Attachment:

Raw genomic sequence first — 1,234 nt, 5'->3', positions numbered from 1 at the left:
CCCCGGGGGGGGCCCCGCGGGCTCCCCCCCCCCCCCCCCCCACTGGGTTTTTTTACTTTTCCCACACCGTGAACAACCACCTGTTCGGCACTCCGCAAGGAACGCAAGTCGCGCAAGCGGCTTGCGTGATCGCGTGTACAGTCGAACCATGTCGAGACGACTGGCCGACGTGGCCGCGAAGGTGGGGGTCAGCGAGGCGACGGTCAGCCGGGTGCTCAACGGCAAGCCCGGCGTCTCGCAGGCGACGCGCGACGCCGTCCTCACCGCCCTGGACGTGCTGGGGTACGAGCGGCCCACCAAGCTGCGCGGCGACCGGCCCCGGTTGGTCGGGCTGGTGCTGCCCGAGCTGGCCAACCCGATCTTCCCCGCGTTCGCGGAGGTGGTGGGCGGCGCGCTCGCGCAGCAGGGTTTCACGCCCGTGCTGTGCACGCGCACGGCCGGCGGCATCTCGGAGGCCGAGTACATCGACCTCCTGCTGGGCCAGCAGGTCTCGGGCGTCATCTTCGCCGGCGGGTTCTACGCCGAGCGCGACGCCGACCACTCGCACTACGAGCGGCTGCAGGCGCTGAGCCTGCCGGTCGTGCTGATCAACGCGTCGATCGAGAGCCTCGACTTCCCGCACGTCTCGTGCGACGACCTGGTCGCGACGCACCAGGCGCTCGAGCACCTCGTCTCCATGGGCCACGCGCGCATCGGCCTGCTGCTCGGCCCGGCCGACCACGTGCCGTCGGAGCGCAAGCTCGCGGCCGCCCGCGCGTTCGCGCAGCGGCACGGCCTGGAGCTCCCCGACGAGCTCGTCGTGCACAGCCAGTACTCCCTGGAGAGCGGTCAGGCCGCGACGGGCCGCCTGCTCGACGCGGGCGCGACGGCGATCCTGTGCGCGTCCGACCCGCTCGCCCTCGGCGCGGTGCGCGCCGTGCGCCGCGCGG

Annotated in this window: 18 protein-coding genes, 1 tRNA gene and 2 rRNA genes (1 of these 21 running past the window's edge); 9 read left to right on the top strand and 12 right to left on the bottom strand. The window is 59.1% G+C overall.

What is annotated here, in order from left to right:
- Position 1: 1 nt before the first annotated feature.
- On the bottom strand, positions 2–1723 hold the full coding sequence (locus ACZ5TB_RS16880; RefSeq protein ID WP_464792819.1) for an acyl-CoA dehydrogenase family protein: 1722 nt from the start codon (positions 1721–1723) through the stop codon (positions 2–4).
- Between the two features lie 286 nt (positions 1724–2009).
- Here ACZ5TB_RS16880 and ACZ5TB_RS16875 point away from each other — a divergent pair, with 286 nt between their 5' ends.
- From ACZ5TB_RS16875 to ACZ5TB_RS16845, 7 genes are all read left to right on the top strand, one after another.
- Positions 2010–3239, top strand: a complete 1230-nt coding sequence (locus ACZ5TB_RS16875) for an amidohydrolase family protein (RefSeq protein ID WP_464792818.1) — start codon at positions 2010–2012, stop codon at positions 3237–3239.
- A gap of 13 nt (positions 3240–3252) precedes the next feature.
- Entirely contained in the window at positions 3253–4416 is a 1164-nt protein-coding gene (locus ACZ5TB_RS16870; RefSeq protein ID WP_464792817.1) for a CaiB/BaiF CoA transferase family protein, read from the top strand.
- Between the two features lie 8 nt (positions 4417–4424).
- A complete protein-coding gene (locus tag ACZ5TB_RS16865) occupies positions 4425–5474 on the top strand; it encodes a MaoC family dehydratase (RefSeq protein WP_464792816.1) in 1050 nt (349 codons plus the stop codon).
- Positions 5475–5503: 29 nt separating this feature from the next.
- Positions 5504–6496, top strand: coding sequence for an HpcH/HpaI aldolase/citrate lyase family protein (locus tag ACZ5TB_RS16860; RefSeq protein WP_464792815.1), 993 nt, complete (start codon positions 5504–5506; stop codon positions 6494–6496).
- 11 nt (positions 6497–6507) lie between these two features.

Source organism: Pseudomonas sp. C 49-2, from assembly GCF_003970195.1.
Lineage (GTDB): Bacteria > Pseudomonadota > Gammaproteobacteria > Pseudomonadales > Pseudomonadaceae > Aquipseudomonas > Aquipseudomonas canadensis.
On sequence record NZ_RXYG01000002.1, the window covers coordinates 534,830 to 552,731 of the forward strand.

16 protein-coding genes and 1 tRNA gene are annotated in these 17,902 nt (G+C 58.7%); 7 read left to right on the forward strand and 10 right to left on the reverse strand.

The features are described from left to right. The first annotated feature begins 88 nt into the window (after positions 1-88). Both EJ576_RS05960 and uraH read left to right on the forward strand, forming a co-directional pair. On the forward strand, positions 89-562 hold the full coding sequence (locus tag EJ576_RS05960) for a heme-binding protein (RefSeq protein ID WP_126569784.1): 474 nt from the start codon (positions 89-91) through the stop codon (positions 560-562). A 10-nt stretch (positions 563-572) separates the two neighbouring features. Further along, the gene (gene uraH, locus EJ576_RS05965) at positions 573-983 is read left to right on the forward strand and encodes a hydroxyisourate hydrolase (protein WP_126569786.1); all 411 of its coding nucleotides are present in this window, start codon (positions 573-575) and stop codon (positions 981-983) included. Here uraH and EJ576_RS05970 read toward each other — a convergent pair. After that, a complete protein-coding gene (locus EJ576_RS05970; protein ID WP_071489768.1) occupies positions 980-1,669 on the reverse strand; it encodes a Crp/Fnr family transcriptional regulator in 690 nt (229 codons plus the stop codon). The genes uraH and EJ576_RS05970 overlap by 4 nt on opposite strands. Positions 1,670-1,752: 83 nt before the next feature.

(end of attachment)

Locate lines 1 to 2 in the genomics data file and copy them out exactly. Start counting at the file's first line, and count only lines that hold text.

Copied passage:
Raw genomic sequence first — 1,234 nt, 5'->3', positions numbered from 1 at the left:
CCCCGGGGGGGGCCCCGCGGGCTCCCCCCCCCCCCCCCCCCACTGGGTTTTTTTACTTTTCCCACACCGTGAACAACCACCTGTTCGGCACTCCGCAAGGAACGCAAGTCGCGCAAGCGGCTTGCGTGATCGCGTGTACAGTCGAACCATGTCGAGACGACTGGCCGACGTGGCCGCGAAGGTGGGGGTCAGCGAGGCGACGGTCAGCCGGGTGCTCAACGGCAAGCCCGGCGTCTCGCAGGCGACGCGCGACGCCGTCCTCACCGCCCTGGACGTGCTGGGGTACGAGCGGCCCACCAAGCTGCGCGGCGACCGGCCCCGGTTGGTCGGGCTGGTGCTGCCCGAGCTGGCCAACCCGATCTTCCCCGCGTTCGCGGAGGTGGTGGGCGGCGCGCTCGCGCAGCAGGGTTTCACGCCCGTGCTGTGCACGCGCACGGCCGGCGGCATCTCGGAGGCCGAGTACATCGACCTCCTGCTGGGCCAGCAGGTCTCGGGCGTCATCTTCGCCGGCGGGTTCTACGCCGAGCGCGACGCCGACCACTCGCACTACGAGCGGCTGCAGGCGCTGAGCCTGCCGGTCGTGCTGATCAACGCGTCGATCGAGAGCCTCGACTTCCCGCACGTCTCGTGCGACGACCTGGTCGCGACGCACCAGGCGCTCGAGCACCTCGTCTCCATGGGCCACGCGCGCATCGGCCTGCTGCTCGGCCCGGCCGACCACGTGCCGTCGGAGCGCAAGCTCGCGGCCGCCCGCGCGTTCGCGCAGCGGCACGGCCTGGAGCTCCCCGACGAGCTCGTCGTGCACAGCCAGTACTCCCTGGAGAGCGGTCAGGCCGCGACGGGCCGCCTGCTCGACGCGGGCGCGACGGCGATCCTGTGCGCGTCCGACCCGCTCGCCCTCGGCGCGGTGCGCGCCGTGCGCCGCGCGG